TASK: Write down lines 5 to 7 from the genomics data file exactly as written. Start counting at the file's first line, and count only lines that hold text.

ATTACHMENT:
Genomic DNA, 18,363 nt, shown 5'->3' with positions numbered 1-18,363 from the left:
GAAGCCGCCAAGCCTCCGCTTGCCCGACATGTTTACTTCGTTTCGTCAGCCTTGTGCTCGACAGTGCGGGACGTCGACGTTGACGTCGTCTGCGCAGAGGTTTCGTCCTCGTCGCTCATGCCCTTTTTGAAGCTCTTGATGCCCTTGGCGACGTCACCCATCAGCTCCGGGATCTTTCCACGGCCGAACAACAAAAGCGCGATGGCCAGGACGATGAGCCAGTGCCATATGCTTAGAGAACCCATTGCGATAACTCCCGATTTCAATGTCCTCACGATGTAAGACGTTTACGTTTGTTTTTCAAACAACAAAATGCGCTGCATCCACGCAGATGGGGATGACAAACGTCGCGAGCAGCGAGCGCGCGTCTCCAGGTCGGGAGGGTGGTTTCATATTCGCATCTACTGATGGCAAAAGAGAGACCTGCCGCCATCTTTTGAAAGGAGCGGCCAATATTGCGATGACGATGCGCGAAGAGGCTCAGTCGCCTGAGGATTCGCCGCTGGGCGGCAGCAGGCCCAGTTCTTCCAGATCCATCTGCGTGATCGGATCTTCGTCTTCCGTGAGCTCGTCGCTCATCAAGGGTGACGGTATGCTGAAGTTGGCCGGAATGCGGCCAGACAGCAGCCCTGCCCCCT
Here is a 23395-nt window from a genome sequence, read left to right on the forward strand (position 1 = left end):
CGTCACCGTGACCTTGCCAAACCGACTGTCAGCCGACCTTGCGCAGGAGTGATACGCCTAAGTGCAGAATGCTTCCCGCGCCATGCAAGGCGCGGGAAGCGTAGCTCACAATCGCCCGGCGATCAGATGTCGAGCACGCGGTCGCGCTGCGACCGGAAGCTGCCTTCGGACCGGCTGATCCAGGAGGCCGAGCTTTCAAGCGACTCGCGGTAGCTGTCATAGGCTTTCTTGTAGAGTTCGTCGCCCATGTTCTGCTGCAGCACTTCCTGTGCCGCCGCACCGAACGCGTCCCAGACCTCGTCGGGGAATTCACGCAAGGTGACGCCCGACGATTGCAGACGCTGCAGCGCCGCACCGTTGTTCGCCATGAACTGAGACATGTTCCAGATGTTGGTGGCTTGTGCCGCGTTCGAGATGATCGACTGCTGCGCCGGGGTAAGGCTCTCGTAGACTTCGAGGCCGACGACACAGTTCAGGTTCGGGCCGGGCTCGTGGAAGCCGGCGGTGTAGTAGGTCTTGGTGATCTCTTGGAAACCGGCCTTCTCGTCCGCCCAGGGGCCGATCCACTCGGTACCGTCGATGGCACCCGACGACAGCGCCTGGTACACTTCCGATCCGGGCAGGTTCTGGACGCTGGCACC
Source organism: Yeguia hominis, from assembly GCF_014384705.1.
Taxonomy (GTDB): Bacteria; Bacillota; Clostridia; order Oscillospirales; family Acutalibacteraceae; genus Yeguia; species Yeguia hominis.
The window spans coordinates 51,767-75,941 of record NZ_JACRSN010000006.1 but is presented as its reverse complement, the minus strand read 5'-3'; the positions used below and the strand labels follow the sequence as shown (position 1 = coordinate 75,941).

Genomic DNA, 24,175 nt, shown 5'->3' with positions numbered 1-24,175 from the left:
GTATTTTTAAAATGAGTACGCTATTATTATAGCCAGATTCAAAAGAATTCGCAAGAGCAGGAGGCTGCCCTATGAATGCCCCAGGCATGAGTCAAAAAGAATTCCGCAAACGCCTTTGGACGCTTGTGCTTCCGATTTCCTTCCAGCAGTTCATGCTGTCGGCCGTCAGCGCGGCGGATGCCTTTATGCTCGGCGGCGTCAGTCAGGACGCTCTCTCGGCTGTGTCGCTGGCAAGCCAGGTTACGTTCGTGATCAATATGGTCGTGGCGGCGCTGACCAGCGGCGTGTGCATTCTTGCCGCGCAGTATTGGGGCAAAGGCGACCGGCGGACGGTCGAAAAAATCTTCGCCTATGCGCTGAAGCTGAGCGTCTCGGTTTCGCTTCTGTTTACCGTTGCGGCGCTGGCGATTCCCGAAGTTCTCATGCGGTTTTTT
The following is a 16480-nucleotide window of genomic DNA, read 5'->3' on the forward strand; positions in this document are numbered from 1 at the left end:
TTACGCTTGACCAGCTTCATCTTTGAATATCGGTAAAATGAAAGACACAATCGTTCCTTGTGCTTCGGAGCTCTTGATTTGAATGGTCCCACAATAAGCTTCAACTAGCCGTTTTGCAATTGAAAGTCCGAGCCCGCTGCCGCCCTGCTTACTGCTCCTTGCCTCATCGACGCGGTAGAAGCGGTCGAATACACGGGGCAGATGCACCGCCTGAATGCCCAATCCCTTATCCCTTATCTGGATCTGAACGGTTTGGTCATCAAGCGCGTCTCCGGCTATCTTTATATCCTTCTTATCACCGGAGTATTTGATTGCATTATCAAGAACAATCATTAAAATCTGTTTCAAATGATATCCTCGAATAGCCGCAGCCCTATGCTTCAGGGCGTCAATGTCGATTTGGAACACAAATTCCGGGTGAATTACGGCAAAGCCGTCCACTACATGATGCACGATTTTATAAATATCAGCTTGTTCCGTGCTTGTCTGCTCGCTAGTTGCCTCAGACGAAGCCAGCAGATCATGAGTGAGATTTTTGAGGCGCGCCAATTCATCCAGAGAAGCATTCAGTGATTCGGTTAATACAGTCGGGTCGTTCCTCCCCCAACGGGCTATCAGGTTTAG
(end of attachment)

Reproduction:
Source organism: Yeguia hominis, from assembly GCF_014384705.1.
Taxonomy (GTDB): Bacteria; Bacillota; Clostridia; order Oscillospirales; family Acutalibacteraceae; genus Yeguia; species Yeguia hominis.
The window spans coordinates 51,767-75,941 of record NZ_JACRSN010000006.1 but is presented as its reverse complement, the minus strand read 5'-3'; the positions used below and the strand labels follow the sequence as shown (position 1 = coordinate 75,941).